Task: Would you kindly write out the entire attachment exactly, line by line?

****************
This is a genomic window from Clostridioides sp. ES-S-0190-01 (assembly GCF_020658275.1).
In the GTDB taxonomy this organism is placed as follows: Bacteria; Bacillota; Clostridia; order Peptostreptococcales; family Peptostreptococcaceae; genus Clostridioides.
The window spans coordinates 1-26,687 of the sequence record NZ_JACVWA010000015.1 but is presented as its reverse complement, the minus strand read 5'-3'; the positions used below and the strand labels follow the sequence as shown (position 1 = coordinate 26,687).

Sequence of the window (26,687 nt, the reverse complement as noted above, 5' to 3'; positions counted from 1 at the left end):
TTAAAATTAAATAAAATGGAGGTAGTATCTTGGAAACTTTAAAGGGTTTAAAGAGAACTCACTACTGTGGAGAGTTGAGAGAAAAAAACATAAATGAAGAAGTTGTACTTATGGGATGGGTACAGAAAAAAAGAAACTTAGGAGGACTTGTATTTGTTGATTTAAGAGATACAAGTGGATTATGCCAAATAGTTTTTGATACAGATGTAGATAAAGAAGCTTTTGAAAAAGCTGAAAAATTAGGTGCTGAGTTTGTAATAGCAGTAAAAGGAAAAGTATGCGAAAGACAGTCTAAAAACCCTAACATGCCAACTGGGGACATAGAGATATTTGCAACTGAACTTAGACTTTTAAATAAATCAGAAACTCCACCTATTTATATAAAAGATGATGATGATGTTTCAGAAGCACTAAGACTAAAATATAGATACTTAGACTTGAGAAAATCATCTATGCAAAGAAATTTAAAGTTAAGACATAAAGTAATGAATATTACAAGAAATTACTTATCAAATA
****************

This is a genomic window from Clostridioides sp. ES-S-0190-01 (assembly GCF_020658275.1).
In the GTDB taxonomy this organism is placed as follows: Bacteria; Bacillota; Clostridia; order Peptostreptococcales; family Peptostreptococcaceae; genus Clostridioides.
The window spans coordinates 1-26,687 of the sequence record NZ_JACVWA010000015.1 but is presented as its reverse complement, the minus strand read 5'-3'; the positions used below and the strand labels follow the sequence as shown (position 1 = coordinate 26,687).

Sequence of the window (26,687 nt, the reverse complement as noted above, 5' to 3'; positions counted from 1 at the left end):
TTAAAATTAAATAAAATGGAGGTAGTATCTTGGAAACTTTAAAGGGTTTAAAGAGAACTCACTACTGTGGAGAGTTGAGAGAAAAAAACATAAATGAAGAAGTTGTACTTATGGGATGGGTACAGAAAAAAAGAAACTTAGGAGGACTTGTATTTGTTGATTTAAGAGATACAAGTGGATTATGCCAAATAGTTTTTGATACAGATGTAGATAAAGAAGCTTTTGAAAAAGCTGAAAAATTAGGTGCTGAGTTTGTAATAGCAGTAAAAGGAAAAGTATGCGAAAGACAGTCTAAAAACCCTAACATGCCAACTGGGGACATAGAGATATTTGCAACTGAACTTAGACTTTTAAATAAATCAGAAACTCCACCTATTTATATAAAAGATGATGATGATGTTTCAGAAGCACTAAGACTAAAATATAGATACTTAGACTTGAGAAAATCATCTATGCAAAGAAATTTAAAGTTAAGACATAAAGTAATGAATATTACAAGAAATTACTTATCAAATA